John Richard Bass III seemed like a friendly, successful and approachable man, according to his former girlfriend, Beaudy Camacho, who had a temporary restraining order filed against him in 2018.
Camacho spoke with The Guam Daily Post after she learned Bass was the suspect in Sunday’s deadly stabbing in Tamuning.
Bass was sought in the stabbing death of another woman who had a relationship with Bass. The victim, 39-year-old Virginia Rose Peredo Laguana, succumbed to multiple stab wounds. A 19-year-old was wounded in the attack.
“It was heartbreaking because I even remember telling the police: 'You’re just going to wait for him to kill someone.' And unfortunately, that’s the situation we’re dealing with now, where people have lost a loved one,” said Camacho.
In September 2018, Camacho filed a complaint for a temporary and permanent injunction against Bass, alleging the defendant committed assault, battery and intentional infliction of emotional distress, court documents state.
Bass did not admit to the allegations but voluntarily agreed to stay away from her for two years.
In April 2019, Judge Elyze Iriarte ordered that Bass not threaten, abuse, annoy, harass or disturb the peace and physical well-being of Camacho, as well as stay 500 feet away from her residence and place of employment at all times.
The couple met on Facebook in November 2017.
“I invited him to a party for work and he came as my date. Unfortunately, this is his pattern. He has done the same thing to multiple women and then chooses to get into a serious relationship with the one who provides him more security, meaning: transportation, food, home, sex, comfort and cash. I didn’t realize how he was in the beginning because I was working and running a business at the same time, but when I’d come home, he’d be there and had not contributed to chores, would leave the house a mess, had been playing on my child’s game console the entire day or I’d find him in really weird situations. This also included him talking to me from one of his fake Facebook profiles under the name 'Franklin Paras.'"
Photos have also circulated on social media of a death announcement for Bass last year.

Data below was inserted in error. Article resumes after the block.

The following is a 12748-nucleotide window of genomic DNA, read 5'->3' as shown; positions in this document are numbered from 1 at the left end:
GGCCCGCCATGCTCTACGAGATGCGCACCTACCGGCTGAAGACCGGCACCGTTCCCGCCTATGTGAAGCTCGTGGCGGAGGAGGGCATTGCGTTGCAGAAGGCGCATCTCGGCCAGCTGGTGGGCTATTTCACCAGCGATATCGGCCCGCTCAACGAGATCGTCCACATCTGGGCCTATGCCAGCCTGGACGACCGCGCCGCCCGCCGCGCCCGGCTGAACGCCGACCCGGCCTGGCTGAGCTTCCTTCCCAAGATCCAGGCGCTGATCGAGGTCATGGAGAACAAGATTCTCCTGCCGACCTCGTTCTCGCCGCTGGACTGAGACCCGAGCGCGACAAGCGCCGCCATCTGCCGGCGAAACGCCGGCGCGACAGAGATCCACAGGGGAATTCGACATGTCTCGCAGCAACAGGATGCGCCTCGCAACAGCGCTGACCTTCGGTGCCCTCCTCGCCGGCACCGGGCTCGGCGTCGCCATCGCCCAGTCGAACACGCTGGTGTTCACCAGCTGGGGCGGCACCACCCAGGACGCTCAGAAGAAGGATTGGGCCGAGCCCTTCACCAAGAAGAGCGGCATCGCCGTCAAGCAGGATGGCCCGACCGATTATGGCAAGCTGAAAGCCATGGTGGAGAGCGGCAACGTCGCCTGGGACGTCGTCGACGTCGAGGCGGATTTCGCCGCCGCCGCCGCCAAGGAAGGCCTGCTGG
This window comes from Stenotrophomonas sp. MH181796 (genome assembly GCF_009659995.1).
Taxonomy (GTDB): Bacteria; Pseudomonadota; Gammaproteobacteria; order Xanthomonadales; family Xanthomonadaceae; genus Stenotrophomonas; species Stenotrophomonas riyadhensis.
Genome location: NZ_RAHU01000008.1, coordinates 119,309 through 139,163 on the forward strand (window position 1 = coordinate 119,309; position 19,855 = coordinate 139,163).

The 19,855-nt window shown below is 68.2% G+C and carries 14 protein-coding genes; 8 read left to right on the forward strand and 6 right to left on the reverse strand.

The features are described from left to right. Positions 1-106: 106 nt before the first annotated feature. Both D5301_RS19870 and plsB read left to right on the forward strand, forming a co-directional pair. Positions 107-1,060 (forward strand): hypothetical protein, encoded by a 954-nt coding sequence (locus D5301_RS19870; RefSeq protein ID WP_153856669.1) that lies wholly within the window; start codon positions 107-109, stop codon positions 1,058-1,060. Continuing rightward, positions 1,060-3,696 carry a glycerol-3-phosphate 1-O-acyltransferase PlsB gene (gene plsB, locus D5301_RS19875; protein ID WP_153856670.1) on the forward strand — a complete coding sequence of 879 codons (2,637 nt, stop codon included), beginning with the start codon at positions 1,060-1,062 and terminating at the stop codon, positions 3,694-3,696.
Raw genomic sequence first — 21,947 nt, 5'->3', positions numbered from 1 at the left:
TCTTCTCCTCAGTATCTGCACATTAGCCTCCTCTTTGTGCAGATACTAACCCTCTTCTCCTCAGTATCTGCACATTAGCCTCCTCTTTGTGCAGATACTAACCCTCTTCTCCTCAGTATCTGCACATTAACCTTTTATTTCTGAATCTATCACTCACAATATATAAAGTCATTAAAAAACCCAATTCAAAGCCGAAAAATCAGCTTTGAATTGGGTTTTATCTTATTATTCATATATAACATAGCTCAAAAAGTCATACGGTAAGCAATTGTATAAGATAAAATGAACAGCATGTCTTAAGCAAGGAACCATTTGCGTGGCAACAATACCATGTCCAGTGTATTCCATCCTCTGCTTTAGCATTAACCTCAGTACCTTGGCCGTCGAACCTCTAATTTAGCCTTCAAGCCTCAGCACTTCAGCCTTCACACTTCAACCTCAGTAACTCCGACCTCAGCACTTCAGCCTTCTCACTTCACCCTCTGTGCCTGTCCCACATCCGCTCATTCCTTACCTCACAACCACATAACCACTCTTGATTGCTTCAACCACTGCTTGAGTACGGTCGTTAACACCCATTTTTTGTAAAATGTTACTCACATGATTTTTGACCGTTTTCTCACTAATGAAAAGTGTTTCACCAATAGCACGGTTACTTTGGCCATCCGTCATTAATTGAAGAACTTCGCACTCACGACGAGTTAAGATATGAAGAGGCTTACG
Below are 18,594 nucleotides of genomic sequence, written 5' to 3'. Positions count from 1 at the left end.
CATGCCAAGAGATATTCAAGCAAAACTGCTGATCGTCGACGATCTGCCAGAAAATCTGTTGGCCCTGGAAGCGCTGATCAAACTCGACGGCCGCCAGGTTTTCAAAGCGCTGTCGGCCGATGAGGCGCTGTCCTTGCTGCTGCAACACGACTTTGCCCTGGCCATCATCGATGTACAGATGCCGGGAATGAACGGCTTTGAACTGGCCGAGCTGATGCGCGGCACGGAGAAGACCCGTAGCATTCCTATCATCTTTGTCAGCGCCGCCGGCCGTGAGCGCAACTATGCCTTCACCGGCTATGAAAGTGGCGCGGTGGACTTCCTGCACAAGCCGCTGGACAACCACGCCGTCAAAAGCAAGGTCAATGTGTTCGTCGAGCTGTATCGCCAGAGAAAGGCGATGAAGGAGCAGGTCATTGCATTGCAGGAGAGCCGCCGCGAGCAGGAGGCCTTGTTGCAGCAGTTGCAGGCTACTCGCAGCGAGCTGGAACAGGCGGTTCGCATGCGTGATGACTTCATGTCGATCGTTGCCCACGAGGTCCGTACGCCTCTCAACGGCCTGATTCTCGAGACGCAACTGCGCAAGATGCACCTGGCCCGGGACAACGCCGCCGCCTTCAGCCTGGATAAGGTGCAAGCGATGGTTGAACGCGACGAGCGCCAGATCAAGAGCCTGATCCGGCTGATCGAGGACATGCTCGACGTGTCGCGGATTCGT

“This fake profile was also the account that issued his fake obituary in October 2020 that is going around as well, which he also most likely crafted for himself,” she said.
It was only three months into the relationship that Camacho said she tried to end it.
After she uncovered his lies, she broke up with him, but she still offered to get him assessed at the Guam Behavioral Health and Wellness Center.
"And when he refused, I kicked him out of my house,” she said.
“He was never violent while we were in a relationship. He just acted like a child whenever he didn’t get what he wanted and then attempted suicide in front of me twice, which resulted in me filing for a restraining order against him.”
After they broke up, Camacho said, she was stalked at her workplace, and endured thousands of spoof calls a day and digital and social media harassment. She said appliances and groceries were also taken from her home during break-ins.
'Locked up for two weeks or so'
Despite the court order, Camacho contends that Bass had contacted her five times since May 2019 with the latest WhatsApp message sent on May 30, 2020, which she ignored.
She recalls being upset at the moment she heard the news about the stabbing, as she believes this tragedy could have been prevented.
“I woke up from a nap to phone calls and WhatsApp messages about the situation and immediately my blood boiled because of the flashbacks I had about reporting all his numerous restraining order violations, over the stalking period,” she said. “In 2018, I was able to get community assistance and assistance from the court marshals when I saw that he had an active warrant for arrest against the courts. But even after that arrest, none of my restraining order issues were added on to his time served and he was only locked up for two weeks or so.”